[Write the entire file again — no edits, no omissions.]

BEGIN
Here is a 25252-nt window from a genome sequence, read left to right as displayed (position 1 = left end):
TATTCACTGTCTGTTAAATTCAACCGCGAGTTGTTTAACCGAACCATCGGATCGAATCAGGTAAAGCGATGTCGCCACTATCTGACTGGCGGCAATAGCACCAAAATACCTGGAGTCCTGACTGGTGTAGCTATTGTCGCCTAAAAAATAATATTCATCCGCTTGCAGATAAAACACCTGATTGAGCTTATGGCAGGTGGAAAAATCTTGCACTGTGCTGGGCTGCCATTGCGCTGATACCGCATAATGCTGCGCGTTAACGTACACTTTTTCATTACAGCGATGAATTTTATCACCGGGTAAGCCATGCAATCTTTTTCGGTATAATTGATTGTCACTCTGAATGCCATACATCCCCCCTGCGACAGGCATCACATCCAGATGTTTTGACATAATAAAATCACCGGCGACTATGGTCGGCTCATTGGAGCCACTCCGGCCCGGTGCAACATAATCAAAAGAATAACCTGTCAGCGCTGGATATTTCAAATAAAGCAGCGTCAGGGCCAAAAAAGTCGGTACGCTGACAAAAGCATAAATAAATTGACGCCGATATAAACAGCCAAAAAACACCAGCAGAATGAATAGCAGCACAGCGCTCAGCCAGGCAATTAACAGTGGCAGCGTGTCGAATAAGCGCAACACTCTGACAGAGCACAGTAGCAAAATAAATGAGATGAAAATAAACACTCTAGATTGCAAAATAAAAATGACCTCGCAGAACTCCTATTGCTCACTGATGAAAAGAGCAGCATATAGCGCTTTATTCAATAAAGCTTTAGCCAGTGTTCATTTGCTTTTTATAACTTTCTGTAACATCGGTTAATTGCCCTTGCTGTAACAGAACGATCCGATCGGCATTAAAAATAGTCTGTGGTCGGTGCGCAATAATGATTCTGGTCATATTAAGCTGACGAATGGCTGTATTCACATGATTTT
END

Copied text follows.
Here is a 25252-nt window from a genome sequence, read left to right as displayed (position 1 = left end):
TATTCACTGTCTGTTAAATTCAACCGCGAGTTGTTTAACCGAACCATCGGATCGAATCAGGTAAAGCGATGTCGCCACTATCTGACTGGCGGCAATAGCACCAAAATACCTGGAGTCCTGACTGGTGTAGCTATTGTCGCCTAAAAAATAATATTCATCCGCTTGCAGATAAAACACCTGATTGAGCTTATGGCAGGTGGAAAAATCTTGCACTGTGCTGGGCTGCCATTGCGCTGATACCGCATAATGCTGCGCGTTAACGTACACTTTTTCATTACAGCGATGAATTTTATCACCGGGTAAGCCATGCAATCTTTTTCGGTATAATTGATTGTCACTCTGAATGCCATACATCCCCCCTGCGACAGGCATCACATCCAGATGTTTTGACATAATAAAATCACCGGCGACTATGGTCGGCTCATTGGAGCCACTCCGGCCCGGTGCAACATAATCAAAAGAATAACCTGTCAGCGCTGGATATTTCAAATAAAGCAGCGTCAGGGCCAAAAAAGTCGGTACGCTGACAAAAGCATAAATAAATTGACGCCGATATAAACAGCCAAAAAACACCAGCAGAATGAATAGCAGCACAGCGCTCAGCCAGGCAATTAACAGTGGCAGCGTGTCGAATAAGCGCAACACTCTGACAGAGCACAGTAGCAAAATAAATGAGATGAAAATAAACACTCTAGATTGCAAAATAAAAATGACCTCGCAGAACTCCTATTGCTCACTGATGAAAAGAGCAGCATATAGCGCTTTATTCAATAAAGCTTTAGCCAGTGTTCATTTGCTTTTTATAACTTTCTGTAACATCGGTTAATTGCCCTTGCTGTAACAGAACGATCCGATCGGCATTAAAAATAGTCTGTGGTCGGTGCGCAATAATGATTCTGGTCATATTAAGCTGACGAATGGCTGTATTCACATGATTTT